Incredibly, even while we're still clawing our way out of the hole that Wall Street's greed put us in, there are some in Congress who are trying to rig the system in the financial industry's favor.
Just recently, Washington announced the creation of a "dream team" of financial regulators, called the Systemic Risk Council. Great idea, but here's a question: Why was the current chairwoman of the SEC, Mary Schapiro, not included?
The SEC's warning against using past performance is advice investors should take with a grain of salt.
Human activity is changing the climate, and the climate is changing the weather. Buckle up. It's going to be a wild ride. And virtually every business in every sector of the economy is vulnerable.
Sadly but fortunately, there has been enough fraud, insider trading and other white collar crime in the United States over the past few decades to enable the SEC to create templates for major types of crimes and to tag the telltale signs of those crimes.
Even though there is never a sure thing on Wall Street, many people thought this would be the exception. After all, it's Facebook we're talking about.
If Congress is truly serious about banking reform, it needs more than just well-intentioned laws: it also needs the right people to enforce those laws, it needs to give those people the resources they require to do their job properly, and it needs to pay them decently.
In the wake of Wall Street recklessness that caused economic collapse, Congress gave shareholders and citizens Dodd-Frank to help them constrain self-dealing corporate executives. The 99% Coalition and shareholders are working with those tools even as Republicans vow to take them away.
Companies should get out of the political spending game and focus on doing what they were created to do: make a profit for their shareholders.
Here we have this enormous dichotomy between insider trading in stocks and bonds, and commodities. The difference being, with commodity trading, most everyone is impacted.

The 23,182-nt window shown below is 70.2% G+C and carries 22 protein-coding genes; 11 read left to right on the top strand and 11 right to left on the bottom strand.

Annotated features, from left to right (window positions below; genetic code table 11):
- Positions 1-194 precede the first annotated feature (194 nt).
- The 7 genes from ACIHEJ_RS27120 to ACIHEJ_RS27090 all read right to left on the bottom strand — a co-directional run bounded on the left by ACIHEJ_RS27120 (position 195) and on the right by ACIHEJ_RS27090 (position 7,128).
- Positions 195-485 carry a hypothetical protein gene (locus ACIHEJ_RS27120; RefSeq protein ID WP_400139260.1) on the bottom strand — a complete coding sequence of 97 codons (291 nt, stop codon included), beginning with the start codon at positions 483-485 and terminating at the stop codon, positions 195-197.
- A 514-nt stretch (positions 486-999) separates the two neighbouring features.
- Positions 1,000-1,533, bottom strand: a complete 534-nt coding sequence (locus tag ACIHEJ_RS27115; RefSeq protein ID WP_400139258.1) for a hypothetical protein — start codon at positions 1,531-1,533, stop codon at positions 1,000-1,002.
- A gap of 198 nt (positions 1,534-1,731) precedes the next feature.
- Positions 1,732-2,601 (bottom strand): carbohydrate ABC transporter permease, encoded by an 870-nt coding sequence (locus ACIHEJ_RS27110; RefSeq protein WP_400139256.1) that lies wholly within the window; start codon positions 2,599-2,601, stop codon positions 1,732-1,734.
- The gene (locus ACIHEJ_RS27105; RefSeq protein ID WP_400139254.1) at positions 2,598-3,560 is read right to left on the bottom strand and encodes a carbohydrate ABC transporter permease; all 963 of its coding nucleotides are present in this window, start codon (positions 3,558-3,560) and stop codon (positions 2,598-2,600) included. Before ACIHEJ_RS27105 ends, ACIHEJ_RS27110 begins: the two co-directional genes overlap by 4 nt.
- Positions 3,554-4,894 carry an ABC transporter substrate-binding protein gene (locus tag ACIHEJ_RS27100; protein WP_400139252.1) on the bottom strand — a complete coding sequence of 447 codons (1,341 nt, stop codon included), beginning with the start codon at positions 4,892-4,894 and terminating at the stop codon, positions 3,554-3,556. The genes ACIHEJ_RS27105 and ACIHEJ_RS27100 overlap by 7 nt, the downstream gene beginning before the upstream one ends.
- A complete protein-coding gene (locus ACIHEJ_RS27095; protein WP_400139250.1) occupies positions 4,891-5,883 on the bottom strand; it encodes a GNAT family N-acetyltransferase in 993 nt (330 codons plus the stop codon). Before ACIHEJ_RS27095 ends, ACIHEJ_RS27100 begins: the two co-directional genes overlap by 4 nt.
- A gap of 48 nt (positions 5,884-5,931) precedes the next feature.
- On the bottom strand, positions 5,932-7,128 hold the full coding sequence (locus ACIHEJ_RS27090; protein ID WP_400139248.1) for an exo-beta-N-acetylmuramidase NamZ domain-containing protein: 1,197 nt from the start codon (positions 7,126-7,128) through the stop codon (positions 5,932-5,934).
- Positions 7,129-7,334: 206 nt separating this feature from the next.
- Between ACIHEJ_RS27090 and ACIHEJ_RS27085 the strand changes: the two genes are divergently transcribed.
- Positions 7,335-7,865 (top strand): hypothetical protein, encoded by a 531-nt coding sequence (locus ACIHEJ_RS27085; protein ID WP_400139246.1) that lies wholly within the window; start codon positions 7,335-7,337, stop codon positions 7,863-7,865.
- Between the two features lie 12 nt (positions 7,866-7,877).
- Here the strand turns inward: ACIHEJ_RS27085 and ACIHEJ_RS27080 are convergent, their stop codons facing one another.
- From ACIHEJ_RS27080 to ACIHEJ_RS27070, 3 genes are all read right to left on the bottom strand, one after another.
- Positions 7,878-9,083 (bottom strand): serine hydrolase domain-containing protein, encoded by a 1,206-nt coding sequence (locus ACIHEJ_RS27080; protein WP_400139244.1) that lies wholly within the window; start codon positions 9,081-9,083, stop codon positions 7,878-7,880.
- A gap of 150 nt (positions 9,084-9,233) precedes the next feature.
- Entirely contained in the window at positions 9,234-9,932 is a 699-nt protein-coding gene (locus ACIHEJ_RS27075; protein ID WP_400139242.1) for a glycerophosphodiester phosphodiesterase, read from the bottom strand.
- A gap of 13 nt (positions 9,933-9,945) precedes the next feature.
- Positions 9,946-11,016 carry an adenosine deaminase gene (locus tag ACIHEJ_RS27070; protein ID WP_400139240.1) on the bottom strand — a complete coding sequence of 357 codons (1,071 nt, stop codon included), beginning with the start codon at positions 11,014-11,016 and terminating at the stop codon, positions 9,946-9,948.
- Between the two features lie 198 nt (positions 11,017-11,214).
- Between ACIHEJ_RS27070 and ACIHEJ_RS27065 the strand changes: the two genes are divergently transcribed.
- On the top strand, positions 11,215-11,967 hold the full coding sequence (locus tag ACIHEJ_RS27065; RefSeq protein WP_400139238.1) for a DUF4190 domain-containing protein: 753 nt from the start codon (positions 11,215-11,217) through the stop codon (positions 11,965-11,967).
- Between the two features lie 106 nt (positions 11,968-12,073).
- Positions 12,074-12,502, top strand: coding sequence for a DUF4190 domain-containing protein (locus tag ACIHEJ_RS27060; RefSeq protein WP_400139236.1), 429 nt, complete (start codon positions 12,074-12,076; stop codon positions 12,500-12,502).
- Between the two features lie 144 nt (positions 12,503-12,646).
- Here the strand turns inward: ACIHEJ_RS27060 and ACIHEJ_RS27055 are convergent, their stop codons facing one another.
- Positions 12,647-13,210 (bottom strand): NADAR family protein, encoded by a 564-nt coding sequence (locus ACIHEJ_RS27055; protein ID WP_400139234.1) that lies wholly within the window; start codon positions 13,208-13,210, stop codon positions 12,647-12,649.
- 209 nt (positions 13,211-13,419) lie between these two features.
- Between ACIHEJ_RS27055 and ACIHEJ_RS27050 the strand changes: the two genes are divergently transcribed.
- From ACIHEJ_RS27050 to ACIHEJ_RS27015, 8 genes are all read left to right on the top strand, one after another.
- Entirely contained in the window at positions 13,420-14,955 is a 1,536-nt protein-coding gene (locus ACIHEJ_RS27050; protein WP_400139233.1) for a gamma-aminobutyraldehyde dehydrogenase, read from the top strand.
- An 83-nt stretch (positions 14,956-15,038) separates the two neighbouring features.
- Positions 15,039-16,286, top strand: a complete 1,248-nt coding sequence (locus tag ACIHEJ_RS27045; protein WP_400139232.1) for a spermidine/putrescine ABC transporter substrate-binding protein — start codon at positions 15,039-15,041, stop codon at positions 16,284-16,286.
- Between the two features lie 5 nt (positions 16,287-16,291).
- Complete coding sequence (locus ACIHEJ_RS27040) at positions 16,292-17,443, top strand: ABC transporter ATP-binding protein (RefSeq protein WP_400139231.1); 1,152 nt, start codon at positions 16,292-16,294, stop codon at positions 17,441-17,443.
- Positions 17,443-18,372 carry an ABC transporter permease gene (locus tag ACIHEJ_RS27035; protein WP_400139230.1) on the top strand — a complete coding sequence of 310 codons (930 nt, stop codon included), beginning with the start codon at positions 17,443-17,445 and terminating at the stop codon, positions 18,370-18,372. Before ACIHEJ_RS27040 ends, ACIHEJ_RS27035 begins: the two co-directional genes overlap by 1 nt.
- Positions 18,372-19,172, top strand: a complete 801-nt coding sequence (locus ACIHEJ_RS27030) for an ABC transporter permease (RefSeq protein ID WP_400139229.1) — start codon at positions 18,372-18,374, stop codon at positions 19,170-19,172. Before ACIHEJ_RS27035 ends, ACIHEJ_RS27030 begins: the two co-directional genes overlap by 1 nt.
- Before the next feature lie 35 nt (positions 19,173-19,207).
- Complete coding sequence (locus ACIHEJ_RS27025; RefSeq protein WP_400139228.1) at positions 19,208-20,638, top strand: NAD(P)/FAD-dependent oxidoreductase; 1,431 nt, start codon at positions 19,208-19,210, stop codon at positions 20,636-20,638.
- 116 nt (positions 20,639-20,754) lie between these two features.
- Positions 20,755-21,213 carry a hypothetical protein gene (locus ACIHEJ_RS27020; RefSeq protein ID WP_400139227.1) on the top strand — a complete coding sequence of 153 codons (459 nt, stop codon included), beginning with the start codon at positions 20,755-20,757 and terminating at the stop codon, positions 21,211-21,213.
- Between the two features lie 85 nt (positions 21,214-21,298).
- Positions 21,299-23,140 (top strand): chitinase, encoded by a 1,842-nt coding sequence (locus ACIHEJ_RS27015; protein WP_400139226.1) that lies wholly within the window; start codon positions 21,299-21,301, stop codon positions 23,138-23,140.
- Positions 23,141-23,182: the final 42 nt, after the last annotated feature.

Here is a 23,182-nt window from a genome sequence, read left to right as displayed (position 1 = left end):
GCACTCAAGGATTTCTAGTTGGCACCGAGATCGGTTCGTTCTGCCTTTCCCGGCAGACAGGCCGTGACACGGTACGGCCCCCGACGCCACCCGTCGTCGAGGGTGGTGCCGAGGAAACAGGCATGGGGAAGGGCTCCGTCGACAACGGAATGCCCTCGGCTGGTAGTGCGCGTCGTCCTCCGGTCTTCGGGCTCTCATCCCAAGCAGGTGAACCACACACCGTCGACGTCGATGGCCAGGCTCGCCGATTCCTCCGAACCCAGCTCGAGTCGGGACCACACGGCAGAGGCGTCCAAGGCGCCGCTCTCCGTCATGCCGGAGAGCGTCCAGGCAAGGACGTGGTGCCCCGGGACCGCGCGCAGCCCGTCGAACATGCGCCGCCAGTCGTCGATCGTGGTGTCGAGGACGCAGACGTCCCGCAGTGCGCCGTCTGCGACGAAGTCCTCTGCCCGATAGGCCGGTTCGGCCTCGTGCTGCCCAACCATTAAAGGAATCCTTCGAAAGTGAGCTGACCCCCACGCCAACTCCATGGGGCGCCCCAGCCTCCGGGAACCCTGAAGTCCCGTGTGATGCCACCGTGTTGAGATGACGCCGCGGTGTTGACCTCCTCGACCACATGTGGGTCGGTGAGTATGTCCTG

Coming this fall, as President Obama makes his final push for a second term, his Justice Department will finally give the public what it wants in the form of an arrest of a major Wall Street figure for his role in the financial crisis.
This was not really about the long-term good of Walmart, which will now undergo a long, expensive and destructive scandal that will also suck in a new generation of (possibly) innocent executives, employees and shareholders. This was about personal self-interest in the short term.
Outright theft of your assets has now become a family affair. The SEC recently announced two cases where investors lost millions of dollars to family scammers.
Investors who are victims of crime or financial fraud might have an easier time dong background search in trying to avoid Ponzi schemes before making investments than guessing which bank, Future Commission Merchant, or broker goes bankrupt.
The $22 million agreement with Goldman Sachs which the SEC announced yesterday -- another one in which the guilty party "neither confirms nor denies wrongdoing" -- looks like the worst deal yet.
Is the SEC looking into traditional malfeasance -- the usual seamy kickbacks or bribes -- or the more esoteric: faster portals into exchange servers for certain select customers? This range of "advantages" may be built into the very concept of HFT. Will the SEC put HFT itself on trial?